Martin van der Roest: I think that adds a layer of being aware. As a good friend Gary Brewer recently said, “Doing content marketing or social media without doing some kind of ad effort is like putting a billboard in the forest.” You do all this work around the content but you aren’t driving attention to it necessarily. I think that’s an excellent insight on his part, but it also adds the dimension that there are other cost components that contribute to a content marketing initiative. It’s just not the cost of creating the content, supporting it and engaging around it, but it’s also the process of calling attention to it and that, of course, could be done in many ways.

Russell Sparkman: We were recently involved in RFP response that had to do with setting up a capability to serve content in the “always-on/real-time” context. An interesting thing about real-time and always-on that we emphasize is that there is nothing more real-time and always-on than top rankings in Google Search. That’s such a big concept for so many organizations to understand, i.e., the value of investing in quality content. Owning and creating original quality content so that you are there when, any second of any day, somebody searches for something that is relevant to you, your company, your product, your service or your cause. Yes, there is the billboard in the forest analogy, so not having a pay per click type campaign associated with a good piece of content might set up that billboard in the forest type of scenario. However, if you have the billboard in the forest and you’ve done what you can to build the best trails and maps to that billboard, then you do get the attention that you need. If you build the quality product if you build the quality content, the other part of that is the Google Search part.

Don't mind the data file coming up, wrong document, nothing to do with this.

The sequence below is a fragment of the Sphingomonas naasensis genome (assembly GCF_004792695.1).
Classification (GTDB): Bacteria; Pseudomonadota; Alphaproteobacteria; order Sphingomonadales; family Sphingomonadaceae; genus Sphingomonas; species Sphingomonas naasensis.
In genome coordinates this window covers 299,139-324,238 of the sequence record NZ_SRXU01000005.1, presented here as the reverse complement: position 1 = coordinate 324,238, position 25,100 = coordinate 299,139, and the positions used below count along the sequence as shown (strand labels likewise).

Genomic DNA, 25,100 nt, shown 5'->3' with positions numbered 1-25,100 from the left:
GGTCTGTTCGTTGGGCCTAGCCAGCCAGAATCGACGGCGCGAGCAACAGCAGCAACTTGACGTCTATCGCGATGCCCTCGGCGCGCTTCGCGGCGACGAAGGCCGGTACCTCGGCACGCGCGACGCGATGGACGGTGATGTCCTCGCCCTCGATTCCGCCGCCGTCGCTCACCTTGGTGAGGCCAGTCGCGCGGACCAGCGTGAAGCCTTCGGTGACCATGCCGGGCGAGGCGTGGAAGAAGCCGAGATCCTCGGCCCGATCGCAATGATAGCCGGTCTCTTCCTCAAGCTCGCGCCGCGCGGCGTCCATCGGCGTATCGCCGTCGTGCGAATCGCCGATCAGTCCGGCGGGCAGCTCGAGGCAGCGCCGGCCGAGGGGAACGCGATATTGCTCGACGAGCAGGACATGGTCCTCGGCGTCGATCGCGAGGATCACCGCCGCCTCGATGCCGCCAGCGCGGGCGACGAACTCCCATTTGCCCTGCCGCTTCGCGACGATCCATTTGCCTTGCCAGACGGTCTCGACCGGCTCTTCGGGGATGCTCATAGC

Martin van der Roest: The organic, right? I like your analogy; the trails and the signposts that get people there.

I think we’re going to close it up here, but as a last question, what is it that as folks get started around content marketing, they may be new to it, they’ve taken on the responsibility for it, what advice would you offer for those getting started around this topic of ROI?

Russell Sparkman: The most important singular thing that can be done is actually right at the outset. That has to do with something really dear to your heart, which is goal setting. In our terms, it’s establishing what are the desired outcomes of the initiative going to be? By identifying and defining those, you are from the outset establishing a best practice in ROI, which is knowing what you are going to measure. It really is quite like having a road map, you know when you leave on the journey, you know where you’re going to go. So in the initial start of a content marketing initiative, setting the desired outcomes, setting those things that you’re going to measure, is very important for these two reasons. It helps you put in place the tools and the processes and methods that you’re going to use to measure ROI, but from our point of view even more importantly by setting those desired outcome and goals, you actually become a lot more surgical about the way you’re going to create content. Content won’t be created haphazardly or willy-nilly, it will be created to specifically try to achieve and accomplish those desired outcomes. That’s my advice from the outset.

Martin van der Roest: Good point and I completely agree. The goals piece is always near and dear–having a direction and putting stakes in the ground that everyone can rally around. I think that’s worth pointing out.

That concludes our conversation for today. Russell, thank you for taking time to share your thoughts and your experiences, I sure appreciate it. I’m sure our listeners will appreciate it as well. Thank you.

Russell Sparkman: I hope out of all this that there was some nugget of a key takeaway. Thank you for your time, Martin.

Martin van der Roest: Absolutely. This is Martin van der Roest with the Content Marketing Examiner. Thank you for joining us as we continue to explore the content marketing lifecycle.